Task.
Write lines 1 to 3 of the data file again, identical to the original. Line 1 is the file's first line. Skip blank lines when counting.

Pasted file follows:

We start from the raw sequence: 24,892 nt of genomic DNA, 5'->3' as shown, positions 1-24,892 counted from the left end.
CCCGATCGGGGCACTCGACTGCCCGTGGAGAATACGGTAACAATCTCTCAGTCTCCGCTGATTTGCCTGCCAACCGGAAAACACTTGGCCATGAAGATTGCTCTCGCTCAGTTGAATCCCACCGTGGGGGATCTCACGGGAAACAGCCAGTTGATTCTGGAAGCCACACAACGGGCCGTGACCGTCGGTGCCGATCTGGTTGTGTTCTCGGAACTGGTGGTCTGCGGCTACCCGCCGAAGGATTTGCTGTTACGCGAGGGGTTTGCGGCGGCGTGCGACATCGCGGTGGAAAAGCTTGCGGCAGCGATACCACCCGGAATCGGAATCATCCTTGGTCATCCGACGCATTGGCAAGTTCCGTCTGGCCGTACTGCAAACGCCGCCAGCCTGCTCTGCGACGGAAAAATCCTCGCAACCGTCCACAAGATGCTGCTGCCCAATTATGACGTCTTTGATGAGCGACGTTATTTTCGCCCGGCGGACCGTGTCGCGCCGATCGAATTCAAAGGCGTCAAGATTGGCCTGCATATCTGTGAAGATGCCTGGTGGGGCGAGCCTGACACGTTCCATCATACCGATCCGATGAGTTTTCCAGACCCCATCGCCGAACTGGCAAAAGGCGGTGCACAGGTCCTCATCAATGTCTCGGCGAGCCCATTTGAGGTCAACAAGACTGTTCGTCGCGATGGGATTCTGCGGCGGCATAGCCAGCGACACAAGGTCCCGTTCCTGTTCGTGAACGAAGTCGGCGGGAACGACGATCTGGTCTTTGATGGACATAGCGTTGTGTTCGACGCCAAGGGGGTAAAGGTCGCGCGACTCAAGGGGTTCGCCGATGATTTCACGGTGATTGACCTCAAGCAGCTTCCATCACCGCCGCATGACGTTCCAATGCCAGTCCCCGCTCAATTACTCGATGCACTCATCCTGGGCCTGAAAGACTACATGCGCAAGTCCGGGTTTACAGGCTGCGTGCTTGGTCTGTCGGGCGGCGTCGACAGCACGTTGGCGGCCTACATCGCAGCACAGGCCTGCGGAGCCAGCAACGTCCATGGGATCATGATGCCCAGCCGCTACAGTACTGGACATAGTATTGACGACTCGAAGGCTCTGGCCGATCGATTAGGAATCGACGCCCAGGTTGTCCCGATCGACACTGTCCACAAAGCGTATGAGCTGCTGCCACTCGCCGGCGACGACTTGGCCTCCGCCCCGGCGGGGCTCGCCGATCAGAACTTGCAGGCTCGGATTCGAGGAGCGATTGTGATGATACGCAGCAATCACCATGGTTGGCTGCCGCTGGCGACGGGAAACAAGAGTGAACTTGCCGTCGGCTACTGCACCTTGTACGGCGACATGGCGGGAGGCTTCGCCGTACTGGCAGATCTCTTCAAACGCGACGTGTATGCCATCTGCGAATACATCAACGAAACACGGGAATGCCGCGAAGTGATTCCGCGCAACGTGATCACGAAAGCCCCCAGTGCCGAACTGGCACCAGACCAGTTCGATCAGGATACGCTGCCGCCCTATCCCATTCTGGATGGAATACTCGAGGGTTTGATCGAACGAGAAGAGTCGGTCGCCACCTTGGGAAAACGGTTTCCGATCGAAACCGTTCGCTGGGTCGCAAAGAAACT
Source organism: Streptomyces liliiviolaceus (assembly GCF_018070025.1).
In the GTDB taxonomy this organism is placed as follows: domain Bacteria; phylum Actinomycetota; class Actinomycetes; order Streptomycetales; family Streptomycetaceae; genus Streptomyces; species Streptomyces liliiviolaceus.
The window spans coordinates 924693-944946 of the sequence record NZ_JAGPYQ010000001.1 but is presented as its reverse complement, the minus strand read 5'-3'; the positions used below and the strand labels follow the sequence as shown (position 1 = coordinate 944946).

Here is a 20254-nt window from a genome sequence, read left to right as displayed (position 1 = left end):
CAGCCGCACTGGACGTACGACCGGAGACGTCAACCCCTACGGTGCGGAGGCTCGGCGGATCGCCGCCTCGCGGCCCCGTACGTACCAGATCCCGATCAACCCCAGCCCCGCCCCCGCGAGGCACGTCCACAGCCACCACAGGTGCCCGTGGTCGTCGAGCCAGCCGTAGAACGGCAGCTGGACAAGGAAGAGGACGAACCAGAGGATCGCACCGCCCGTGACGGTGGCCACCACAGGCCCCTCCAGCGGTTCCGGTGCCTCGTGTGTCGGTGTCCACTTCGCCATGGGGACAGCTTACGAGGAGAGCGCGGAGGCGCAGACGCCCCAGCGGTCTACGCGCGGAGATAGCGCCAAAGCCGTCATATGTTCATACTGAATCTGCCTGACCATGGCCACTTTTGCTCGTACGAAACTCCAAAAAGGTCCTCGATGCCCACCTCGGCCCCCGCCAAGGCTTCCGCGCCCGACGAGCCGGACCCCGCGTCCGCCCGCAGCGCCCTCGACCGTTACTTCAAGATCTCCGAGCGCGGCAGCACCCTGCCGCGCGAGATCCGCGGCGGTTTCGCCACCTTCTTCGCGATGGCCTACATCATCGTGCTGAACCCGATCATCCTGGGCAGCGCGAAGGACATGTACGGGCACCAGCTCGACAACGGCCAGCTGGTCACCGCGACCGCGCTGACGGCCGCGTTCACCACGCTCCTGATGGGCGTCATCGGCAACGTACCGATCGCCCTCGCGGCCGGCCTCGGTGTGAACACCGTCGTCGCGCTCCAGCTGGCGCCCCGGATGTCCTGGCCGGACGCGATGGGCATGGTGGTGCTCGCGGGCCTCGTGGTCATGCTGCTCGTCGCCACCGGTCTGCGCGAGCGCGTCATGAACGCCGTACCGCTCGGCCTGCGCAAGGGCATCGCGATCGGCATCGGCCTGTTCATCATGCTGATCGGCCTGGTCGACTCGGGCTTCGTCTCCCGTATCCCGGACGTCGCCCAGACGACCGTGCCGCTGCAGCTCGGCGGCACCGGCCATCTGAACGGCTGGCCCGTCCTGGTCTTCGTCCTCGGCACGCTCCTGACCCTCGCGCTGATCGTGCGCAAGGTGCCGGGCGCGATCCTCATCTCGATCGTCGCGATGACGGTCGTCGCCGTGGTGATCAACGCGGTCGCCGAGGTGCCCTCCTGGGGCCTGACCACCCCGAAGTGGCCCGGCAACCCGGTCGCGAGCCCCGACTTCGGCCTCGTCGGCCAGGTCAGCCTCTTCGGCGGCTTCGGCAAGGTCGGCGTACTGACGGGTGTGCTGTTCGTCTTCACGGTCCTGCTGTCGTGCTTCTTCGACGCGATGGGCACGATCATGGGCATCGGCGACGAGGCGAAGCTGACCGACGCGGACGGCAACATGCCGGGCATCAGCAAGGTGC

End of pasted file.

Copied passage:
We start from the raw sequence: 24,892 nt of genomic DNA, 5'->3' as shown, positions 1-24,892 counted from the left end.
CCCGATCGGGGCACTCGACTGCCCGTGGAGAATACGGTAACAATCTCTCAGTCTCCGCTGATTTGCCTGCCAACCGGAAAACACTTGGCCATGAAGATTGCTCTCGCTCAGTTGAATCCCACCGTGGGGGATCTCACGGGAAACAGCCAGTTGATTCTGGAAGCCACACAACGGGCCGTGACCGTCGGTGCCGATCTGGTTGTGTTCTCGGAACTGGTGGTCTGCGGCTACCCGCCGAAGGATTTGCTGTTACGCGAGGGGTTTGCGGCGGCGTGCGACATCGCGGTGGAAAAGCTTGCGGCAGCGATACCACCCGGAATCGGAATCATCCTTGGTCATCCGACGCATTGGCAAGTTCCGTCTGGCCGTACTGCAAACGCCGCCAGCCTGCTCTGCGACGGAAAAATCCTCGCAACCGTCCACAAGATGCTGCTGCCCAATTATGACGTCTTTGATGAGCGACGTTATTTTCGCCCGGCGGACCGTGTCGCGCCGATCGAATTCAAAGGCGTCAAGATTGGCCTGCATATCTGTGAAGATGCCTGGTGGGGCGAGCCTGACACGTTCCATCATACCGATCCGATGAGTTTTCCAGACCCCATCGCCGAACTGGCAAAAGGCGGTGCACAGGTCCTCATCAATGTCTCGGCGAGCCCATTTGAGGTCAACAAGACTGTTCGTCGCGATGGGATTCTGCGGCGGCATAGCCAGCGACACAAGGTCCCGTTCCTGTTCGTGAACGAAGTCGGCGGGAACGACGATCTGGTCTTTGATGGACATAGCGTTGTGTTCGACGCCAAGGGGGTAAAGGTCGCGCGACTCAAGGGGTTCGCCGATGATTTCACGGTGATTGACCTCAAGCAGCTTCCATCACCGCCGCATGACGTTCCAATGCCAGTCCCCGCTCAATTACTCGATGCACTCATCCTGGGCCTGAAAGACTACATGCGCAAGTCCGGGTTTACAGGCTGCGTGCTTGGTCTGTCGGGCGGCGTCGACAGCACGTTGGCGGCCTACATCGCAGCACAGGCCTGCGGAGCCAGCAACGTCCATGGGATCATGATGCCCAGCCGCTACAGTACTGGACATAGTATTGACGACTCGAAGGCTCTGGCCGATCGATTAGGAATCGACGCCCAGGTTGTCCCGATCGACACTGTCCACAAAGCGTATGAGCTGCTGCCACTCGCCGGCGACGACTTGGCCTCCGCCCCGGCGGGGCTCGCCGATCAGAACTTGCAGGCTCGGATTCGAGGAGCGATTGTGATGATACGCAGCAATCACCATGGTTGGCTGCCGCTGGCGACGGGAAACAAGAGTGAACTTGCCGTCGGCTACTGCACCTTGTACGGCGACATGGCGGGAGGCTTCGCCGTACTGGCAGATCTCTTCAAACGCGACGTGTATGCCATCTGCGAATACATCAACGAAACACGGGAATGCCGCGAAGTGATTCCGCGCAACGTGATCACGAAAGCCCCCAGTGCCGAACTGGCACCAGACCAGTTCGATCAGGATACGCTGCCGCCCTATCCCATTCTGGATGGAATACTCGAGGGTTTGATCGAACGAGAAGAGTCGGTCGCCACCTTGGGAAAACGGTTTCCGATCGAAACCGTTCGCTGGGTCGCAAAGAAACT
Source organism: Streptomyces liliiviolaceus (assembly GCF_018070025.1).